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Encryption Your Rights Online

CipherCloud Invokes DMCA To Block Discussions of Its Crypto System 85

New submitter brennz writes "Cryptographers on StackExchange were discussing CipherCloud, using some promotional material from the same to provide detail. CipherCloud responded with a DMCA takedown request that some have characterized as abusive."
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CipherCloud Invokes DMCA To Block Discussions of Its Crypto System

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  • by fustakrakich ( 1673220 ) on Sunday April 21, 2013 @02:18PM (#43510759) Journal

    There is no other way to characterize the DMCA.. It was no accident.

  • by bakuun ( 976228 ) on Sunday April 21, 2013 @02:31PM (#43510821)
    Now I know to stay well clear of anything that has to do with Ciphercloud. I certainly wouldn't have seen the Stack exchange discussion (much less the fact that Ciphercloud feels that cryptanalysis is bad for them) if they didn't do what they did, though. Thanks, Ciphercloud!
  • Re:back up again (Score:5, Insightful)

    by TemperedAlchemist ( 2045966 ) on Sunday April 21, 2013 @02:43PM (#43510895)

    There needs to be heavy punitive measures against this sort of thing.

  • by Opportunist ( 166417 ) on Sunday April 21, 2013 @02:48PM (#43510921)

    The question whether something promoted as "secure" actually is depends highly on exactly this: Someone coming and trying to break it. It's not like any other software product you use, where you, the user, can easily tell whether it does its job or not. You use some word processing software, you can instantly check whether it does what YOU want it to do (even if it happens to fail in some other department, you'll easily be able to tell whether it does what YOU want). You use some game, you can easily tell whether it gives you what you wanted in it.

    Security software ... not quite. Whether it delivers what it promises isn't something you can check as the average user. Because, as the average user, you don't "use" it. Even as the person responsible for security in a company, you hardly have the time nor necessarily the knowledge to test it thoroughly. And before someone pipes in with "but if you can't break through bad security, you fail at your job", be aware that the job description for CISO hardly includes doing pen tests. If anything, you order them from companies who have the time and money to keep current with security issues.

    So the question whether a product is good or snake oil highly depends on peer review, on people going out and hammering it. If you now go out of your way to keep people from just doing that, well, how should I judge such a move? This is much like a scientist publishing a breakthrough in anti-gravity, while at the same time forbidding everyone to attempt to reproduce his results.

    That's about as much credibility is left after such a move.

  • by Jeremy Erwin ( 2054 ) on Sunday April 21, 2013 @02:51PM (#43510963) Journal

    Look elsewhere--the only thing that should be obscure about a crypto system is the key.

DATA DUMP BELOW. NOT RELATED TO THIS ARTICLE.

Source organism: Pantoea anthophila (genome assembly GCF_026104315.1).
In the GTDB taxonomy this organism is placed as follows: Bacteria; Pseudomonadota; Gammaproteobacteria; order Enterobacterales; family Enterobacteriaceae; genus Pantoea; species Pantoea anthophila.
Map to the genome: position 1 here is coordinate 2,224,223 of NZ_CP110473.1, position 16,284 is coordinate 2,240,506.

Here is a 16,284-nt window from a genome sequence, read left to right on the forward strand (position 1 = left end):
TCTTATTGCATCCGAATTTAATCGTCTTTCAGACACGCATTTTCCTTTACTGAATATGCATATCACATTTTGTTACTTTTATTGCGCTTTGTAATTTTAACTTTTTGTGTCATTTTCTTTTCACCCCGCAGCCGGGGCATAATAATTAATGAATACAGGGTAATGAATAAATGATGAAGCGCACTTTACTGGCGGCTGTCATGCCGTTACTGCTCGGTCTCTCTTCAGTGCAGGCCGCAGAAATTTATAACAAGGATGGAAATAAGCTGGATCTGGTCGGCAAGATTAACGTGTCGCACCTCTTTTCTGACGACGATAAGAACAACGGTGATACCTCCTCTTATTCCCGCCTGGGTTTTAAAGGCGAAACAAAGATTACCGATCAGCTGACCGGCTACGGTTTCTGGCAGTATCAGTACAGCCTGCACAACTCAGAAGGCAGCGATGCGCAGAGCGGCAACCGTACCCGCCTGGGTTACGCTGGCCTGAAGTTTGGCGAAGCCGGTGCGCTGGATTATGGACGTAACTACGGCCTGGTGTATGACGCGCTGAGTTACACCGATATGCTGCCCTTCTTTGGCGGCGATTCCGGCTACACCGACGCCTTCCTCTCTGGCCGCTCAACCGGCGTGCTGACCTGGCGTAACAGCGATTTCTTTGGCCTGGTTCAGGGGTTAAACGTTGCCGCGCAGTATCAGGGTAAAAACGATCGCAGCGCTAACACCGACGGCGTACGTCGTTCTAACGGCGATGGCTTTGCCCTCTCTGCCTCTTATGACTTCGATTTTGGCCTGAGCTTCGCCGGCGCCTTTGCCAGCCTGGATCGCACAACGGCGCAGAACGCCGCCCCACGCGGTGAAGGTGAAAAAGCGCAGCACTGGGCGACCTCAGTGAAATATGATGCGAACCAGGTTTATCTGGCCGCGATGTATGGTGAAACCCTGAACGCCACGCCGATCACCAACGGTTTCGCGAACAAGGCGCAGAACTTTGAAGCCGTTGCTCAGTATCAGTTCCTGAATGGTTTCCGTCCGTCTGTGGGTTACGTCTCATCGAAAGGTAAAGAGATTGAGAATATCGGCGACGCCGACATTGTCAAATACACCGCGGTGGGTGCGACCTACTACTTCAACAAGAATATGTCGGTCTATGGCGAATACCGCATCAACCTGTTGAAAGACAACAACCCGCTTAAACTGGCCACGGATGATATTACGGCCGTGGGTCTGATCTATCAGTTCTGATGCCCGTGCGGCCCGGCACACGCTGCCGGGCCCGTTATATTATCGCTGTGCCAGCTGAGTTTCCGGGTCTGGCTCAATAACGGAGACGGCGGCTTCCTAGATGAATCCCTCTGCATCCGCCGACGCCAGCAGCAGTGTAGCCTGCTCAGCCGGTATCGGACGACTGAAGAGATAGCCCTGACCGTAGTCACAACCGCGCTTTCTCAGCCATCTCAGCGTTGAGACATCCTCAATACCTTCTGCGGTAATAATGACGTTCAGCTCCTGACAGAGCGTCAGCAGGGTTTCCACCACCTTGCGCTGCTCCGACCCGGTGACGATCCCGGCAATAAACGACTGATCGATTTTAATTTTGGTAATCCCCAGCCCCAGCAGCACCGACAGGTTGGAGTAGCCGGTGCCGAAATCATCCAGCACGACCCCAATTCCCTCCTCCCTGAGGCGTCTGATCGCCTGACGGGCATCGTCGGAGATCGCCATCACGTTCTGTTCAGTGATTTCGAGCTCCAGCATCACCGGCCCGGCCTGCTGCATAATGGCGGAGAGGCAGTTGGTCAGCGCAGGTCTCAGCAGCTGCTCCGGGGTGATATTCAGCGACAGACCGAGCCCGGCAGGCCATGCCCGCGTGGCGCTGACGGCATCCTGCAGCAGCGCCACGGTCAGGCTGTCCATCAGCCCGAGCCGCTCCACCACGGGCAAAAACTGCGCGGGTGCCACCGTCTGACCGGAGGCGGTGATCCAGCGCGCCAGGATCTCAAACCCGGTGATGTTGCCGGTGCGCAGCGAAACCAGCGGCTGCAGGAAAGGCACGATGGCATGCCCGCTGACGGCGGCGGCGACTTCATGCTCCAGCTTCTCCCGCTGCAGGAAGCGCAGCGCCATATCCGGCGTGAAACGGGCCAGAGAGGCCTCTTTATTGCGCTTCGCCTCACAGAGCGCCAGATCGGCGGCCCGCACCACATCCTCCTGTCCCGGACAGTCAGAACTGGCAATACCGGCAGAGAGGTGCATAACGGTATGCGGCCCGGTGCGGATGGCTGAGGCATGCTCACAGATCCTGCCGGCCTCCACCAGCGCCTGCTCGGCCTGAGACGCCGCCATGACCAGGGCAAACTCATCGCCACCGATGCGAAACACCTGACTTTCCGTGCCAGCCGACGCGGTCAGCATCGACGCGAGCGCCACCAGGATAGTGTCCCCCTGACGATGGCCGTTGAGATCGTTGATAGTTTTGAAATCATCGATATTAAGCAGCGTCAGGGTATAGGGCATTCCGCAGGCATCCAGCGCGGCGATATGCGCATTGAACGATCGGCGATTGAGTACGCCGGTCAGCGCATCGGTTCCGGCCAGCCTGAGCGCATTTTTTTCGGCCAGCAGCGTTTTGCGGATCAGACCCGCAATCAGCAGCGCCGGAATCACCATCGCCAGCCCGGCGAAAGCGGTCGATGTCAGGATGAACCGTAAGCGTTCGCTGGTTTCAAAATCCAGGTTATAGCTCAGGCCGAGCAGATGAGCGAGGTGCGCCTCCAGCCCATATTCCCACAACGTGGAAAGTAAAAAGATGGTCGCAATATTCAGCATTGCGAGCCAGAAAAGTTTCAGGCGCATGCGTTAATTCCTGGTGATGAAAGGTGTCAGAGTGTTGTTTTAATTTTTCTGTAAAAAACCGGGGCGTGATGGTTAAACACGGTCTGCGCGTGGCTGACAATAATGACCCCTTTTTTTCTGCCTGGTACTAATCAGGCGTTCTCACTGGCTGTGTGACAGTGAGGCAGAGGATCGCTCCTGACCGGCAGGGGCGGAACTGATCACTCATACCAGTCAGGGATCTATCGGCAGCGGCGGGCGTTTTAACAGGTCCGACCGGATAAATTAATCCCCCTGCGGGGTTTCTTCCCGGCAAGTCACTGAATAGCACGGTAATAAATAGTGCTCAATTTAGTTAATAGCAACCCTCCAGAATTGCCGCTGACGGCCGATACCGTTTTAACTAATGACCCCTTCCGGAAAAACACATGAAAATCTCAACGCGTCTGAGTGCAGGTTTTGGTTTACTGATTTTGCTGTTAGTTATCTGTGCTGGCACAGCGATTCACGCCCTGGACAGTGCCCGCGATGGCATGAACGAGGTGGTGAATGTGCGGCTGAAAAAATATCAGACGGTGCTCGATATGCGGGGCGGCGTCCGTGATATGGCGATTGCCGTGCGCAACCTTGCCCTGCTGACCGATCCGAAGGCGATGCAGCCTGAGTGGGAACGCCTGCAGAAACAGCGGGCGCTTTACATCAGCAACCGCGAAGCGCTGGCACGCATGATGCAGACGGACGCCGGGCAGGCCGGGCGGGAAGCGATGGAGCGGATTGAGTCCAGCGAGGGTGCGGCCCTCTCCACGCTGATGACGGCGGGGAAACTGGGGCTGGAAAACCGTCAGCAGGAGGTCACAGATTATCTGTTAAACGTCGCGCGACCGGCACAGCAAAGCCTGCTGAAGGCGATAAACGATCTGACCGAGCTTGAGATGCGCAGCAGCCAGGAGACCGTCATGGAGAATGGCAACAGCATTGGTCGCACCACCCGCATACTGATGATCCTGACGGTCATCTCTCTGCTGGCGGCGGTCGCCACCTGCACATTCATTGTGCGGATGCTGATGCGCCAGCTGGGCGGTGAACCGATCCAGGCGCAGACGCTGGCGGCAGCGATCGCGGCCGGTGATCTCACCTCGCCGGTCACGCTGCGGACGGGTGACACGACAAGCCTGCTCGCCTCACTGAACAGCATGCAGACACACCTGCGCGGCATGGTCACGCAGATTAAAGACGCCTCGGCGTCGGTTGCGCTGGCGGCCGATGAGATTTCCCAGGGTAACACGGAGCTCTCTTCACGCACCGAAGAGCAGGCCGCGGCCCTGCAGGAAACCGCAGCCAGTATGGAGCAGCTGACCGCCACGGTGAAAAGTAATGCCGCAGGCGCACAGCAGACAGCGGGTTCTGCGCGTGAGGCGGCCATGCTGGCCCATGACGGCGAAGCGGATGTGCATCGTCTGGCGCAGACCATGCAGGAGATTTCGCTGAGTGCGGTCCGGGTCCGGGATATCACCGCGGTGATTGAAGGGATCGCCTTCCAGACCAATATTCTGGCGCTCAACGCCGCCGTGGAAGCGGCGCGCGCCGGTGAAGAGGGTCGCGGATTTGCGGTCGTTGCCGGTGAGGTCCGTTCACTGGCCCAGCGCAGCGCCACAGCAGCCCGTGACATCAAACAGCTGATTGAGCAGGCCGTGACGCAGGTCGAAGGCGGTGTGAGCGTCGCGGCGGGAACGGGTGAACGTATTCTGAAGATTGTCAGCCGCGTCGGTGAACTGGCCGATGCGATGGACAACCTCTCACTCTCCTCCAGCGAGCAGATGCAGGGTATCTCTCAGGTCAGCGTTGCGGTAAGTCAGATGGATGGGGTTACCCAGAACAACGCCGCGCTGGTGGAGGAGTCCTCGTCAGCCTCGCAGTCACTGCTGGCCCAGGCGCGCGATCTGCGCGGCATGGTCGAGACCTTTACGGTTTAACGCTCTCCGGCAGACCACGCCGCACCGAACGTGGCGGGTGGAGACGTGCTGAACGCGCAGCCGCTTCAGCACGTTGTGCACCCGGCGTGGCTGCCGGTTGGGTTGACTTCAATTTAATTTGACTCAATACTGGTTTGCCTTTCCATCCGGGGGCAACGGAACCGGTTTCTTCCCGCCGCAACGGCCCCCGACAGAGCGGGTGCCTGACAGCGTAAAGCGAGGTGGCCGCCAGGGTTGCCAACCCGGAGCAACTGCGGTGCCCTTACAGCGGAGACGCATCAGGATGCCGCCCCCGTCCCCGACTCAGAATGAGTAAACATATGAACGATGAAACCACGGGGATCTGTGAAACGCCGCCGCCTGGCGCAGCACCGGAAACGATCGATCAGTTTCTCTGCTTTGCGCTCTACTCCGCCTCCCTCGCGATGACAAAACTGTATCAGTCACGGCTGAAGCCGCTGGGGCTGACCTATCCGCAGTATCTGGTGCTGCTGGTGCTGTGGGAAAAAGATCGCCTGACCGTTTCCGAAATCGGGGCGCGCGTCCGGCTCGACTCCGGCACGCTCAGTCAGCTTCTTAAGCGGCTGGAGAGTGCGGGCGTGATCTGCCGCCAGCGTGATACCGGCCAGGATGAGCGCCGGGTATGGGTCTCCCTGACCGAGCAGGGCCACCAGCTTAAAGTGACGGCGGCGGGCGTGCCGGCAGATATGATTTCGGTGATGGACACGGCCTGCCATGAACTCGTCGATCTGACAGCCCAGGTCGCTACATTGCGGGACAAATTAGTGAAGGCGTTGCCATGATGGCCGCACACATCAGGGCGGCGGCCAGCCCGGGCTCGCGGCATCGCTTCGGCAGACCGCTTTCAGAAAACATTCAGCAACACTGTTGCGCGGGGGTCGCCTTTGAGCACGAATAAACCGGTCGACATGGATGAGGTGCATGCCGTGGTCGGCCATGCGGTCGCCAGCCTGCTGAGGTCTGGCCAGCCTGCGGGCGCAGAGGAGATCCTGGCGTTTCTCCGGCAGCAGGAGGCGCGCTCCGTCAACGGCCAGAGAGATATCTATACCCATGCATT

• Re:back up again (Score:5, Insightful)

    by Anonymous Coward on Sunday April 21, 2013 @03:16PM (#43511077)

    Well, now everyone knows beyond a shadow of a doubt that "CipherCloud" is insecure, or else they wouldn't have tried to suppress the conversation. Since their whole business is as a security provider...

  • by Takatata ( 2864109 ) on Sunday April 21, 2013 @03:29PM (#43511157)
    100% agreement. That's on user side. I am a freelancing software developer. The only project offers I strictly refuse are projects which involve cryptographic tasks. I just can't deliver. I am self-taught and did learning on the job in many projects. When I get the task to put a rotating green cube on the screen, I know the job is done when I see a rotating green cube on the screen. Even if I never did any 3D graphics before. Cryptographics? In a few hours I could conjure up cryptographic algorithms, which encrypt text in a way I could not decrypt myself in a 1000 years. Too bad I can never be sure that a cryptographic expert could read my encryption almost like plain text. Odds are that exactly something like that would happen.
  • by fustakrakich ( 1673220 ) on Sunday April 21, 2013 @04:00PM (#43511305) Journal

    That would imply reading the article. But at least now I can understand the nature of the takedown.

    Why, it looks like young men playing leapfrog.

  • by Takatata ( 2864109 ) on Sunday April 21, 2013 @04:04PM (#43511319)

    Allow me to let you in on a secret: A good portion of people writing "security" software don't really understand it either. [...]

    I know. But I don't have to add to bad software. And as self-taught freelancer I have to be a little bit more aware of my reputation. Taking cryptographic related task would be a lose/lose situation for everyone.

  • by Jane Q. Public ( 1010737 ) on Monday April 22, 2013 @12:42PM (#43516503)

    "Fuck that, Copyright laws are important. If I make a software, I WANT all the users to pay me for my creation."

    Copyright laws may be important, but they also need to be reasonable, and they also have to allow for "fair use". Anything else is a genuine crime against society.

    A single screen cap out of a video, as part of a discussion about the product, is CLEARLY fair use, by U.S. law.

    The problem here isn't the concept of copyright law. The problem here is greedy corporations and abusive laws like the DMCA.

I've got a bad feeling about this.